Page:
We started Dirt Dash together however, and went back and forth about our current pace. He kept saying “don’t let me hold you back”, to which I would reply “I’m not racing, and you’re going too fast anyway.” I kept trying to slow him down, as he was admittedly running a 10K pace and not a half marathon pace. It only took about 3 or 4 miles before I realized my happy, effortless zone was causing him to struggle a little bit, but I kept holding back.
I. Wasn’t. Racing. (I kept telling myself)
The course alternated between the cart roads and mowed fields. Elevation change over the entire course was probably no more than 2 feet. Yet these flat courses can be deceivingly difficult: shuffling through ankle high grass in the brutal heat gives zero reprieve, and little chance to truly open up and run.
Imagine my surprise when we came around to finish the first loop and my GPS actually read 6.45 miles. A Chad Haffa course that was nearly accurate, if not just a tad bit short? Say it isn’t so! I was fully expecting the first loop to be at least 7 or 8 miles long. When we came through the start/finish line for our first loop, I was stoked to see my boys standing there proudly wearing their finishers medals, instead of being lost in the woods. I hugged them as they cheered me on, and waited as Geoff refilled his waterbottle.
We took back off around the field. We barely made it 100 yards before Geoff said “OK honey, go ahead on, have a great race!” I turned and looked at him and said “I told you, I’m not racing, I don’t mind slowing down.”
To which he replied “No. I’m going to walk now.”
“Oh. OK. Love you! ” and I took off.
At this point I’m feeling strong, though the heat is just brutal. I remind myself to really reel it in and listen to my body. I’m trying to avoid looking at my watch, as I need as much practice as possible NOT running with that thing (they aren’t allowed at Barkley Fall Classic.) I am slowly picking off runners one by one, finding myself equal parts grateful that I started off conservatively, and trained my ass off in the summer heat. My mile splits are slowly creeping up, and my mind starts to wonder where I stand in overall placement. There’s a decent sized field for the half marathon, and I really haven’t paid attention to how many women were in front of me…until I start passing more and more.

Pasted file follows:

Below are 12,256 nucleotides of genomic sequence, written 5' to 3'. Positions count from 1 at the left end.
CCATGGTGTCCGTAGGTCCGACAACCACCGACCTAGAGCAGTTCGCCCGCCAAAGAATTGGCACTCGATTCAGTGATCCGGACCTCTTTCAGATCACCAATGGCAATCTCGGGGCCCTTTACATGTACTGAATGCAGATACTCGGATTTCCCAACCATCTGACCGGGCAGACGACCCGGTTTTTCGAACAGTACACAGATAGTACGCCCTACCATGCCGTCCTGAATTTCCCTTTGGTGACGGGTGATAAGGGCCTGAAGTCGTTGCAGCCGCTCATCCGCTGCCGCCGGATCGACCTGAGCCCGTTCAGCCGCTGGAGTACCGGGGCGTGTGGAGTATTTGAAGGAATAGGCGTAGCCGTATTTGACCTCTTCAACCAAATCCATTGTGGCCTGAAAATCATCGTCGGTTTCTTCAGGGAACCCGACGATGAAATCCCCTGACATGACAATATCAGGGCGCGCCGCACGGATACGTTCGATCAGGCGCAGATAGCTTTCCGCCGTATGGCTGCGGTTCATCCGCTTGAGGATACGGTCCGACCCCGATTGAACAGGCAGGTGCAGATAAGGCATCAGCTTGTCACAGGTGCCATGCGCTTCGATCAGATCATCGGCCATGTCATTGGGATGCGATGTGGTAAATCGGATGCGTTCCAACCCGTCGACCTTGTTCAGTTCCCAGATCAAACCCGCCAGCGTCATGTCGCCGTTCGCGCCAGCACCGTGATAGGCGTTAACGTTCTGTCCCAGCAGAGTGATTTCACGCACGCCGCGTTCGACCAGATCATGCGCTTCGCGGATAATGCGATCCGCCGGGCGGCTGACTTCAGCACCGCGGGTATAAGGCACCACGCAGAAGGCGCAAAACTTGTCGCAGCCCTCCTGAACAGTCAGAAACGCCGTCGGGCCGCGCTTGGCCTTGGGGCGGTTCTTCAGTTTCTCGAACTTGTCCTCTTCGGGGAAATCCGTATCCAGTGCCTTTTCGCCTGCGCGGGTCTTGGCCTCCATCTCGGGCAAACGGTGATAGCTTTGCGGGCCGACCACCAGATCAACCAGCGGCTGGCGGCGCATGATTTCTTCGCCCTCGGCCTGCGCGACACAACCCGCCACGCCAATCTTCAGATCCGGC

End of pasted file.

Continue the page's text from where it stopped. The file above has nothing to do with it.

As it would turn out, the overall winner of the entire race was a female, and she knocked out a 1:40 trail half marathon. So you know, I didn’t stand a chance at winning (my half PR of a 1:40 was on pavement, 6 years ago…) but not knowing that at the time didn’t stop me from picking it up every time another female would show up in my sights. But with each person passed, I’d mentally scold myself because THIS WAS JUST A TAPER RUN and immediately slow my pace back down.
I met a guy named Chad (not to be confused with the race director) who was running the marathon. He told me he had gotten into the Georgia Death Race Lottery. I told him I had just gotten in last week (more on this in a future blog post, but for now, check THIS out). We chatted for a few minutes, and he took off. I love meeting new people in races!
I passed running friend Nathan who was in for the full marathon as well. We briefly discussed his upcoming Yeti 100 and my upcoming BFC. He gave me some encouraging words, and I took off. I was ready to be done and back with my kids at this point.
The last mile got a little rough. It always does, when you know you are almost done. At that point the temperature was quickly approaching the high of 90 that day, and the humidity was brutal. I gave one last solid push to pass a woman in the final quarter mile (though, turns out she was running the full marathon, so it didn’t mater) and finished with a clock time of 2:06:37. I was handed an awesome finishers medal, and hit up the aid station for plenty of snacks.
I placed 7th female, and 16th out of 68 overall for the half marathon. Now, I can sit here and tell you all day that I’m not racing, but the competitive voice inside of me never actually fully shuts up. And of course, she had to start rearing her ugly head, reminding me that had I not goofed off for the first few miles, or taken my sweet time at transition, I probably would have gone sub 2 hours and made top 5.
But…TAPERING. Shut up Heather’s awful inner competitive voice.
Regardless, I was quite pleased with my time. I sat down to enjoy an orange and drink the rest of my tailwind waiting to cheer Geoff in to the finish.
After he showed up, we headed back to our campsite, only to find that we had acquired a horse. It’s always an adventure with these people!
We spent the rest of the morning enjoying time with our friends while we cheered more runners in.
In short: this race was very cut and dry (though, the humidity in the air was far from dry.) The course was flat and relatively fast, and incredibly well marked. Even I couldn’t get lost. The aid station that we hit twice during the 6 mile loop was well staffed with local ROTC kids, who were incredibly polite and enthusiastic. The medal is awesome, and the crowd welcoming and encouraging.
One thing I’ve come to love about Eagle Endurance events is the sense of community. You can’t go to one of Chad’s races without seeing a ton of familiar faces, or meeting new ones. Each race feels like a welcoming family reunion…assuming your family is fond of sweat, dirt, bugs, and trail running. The 2018 Dirt Dash was no exception. I have no exciting stories to tell, no feats of courage, strength, no tales of outrunning giant snakes or wading through knee deep swamps. It was simply an incredibly fun, relaxing day in the sunshine and the woods. I couldn’t have asked for more.
(Check out the list of upcoming Eagle Endurance events, and join us for the next one! http://www.eagle-endurance.com/trail-events.html )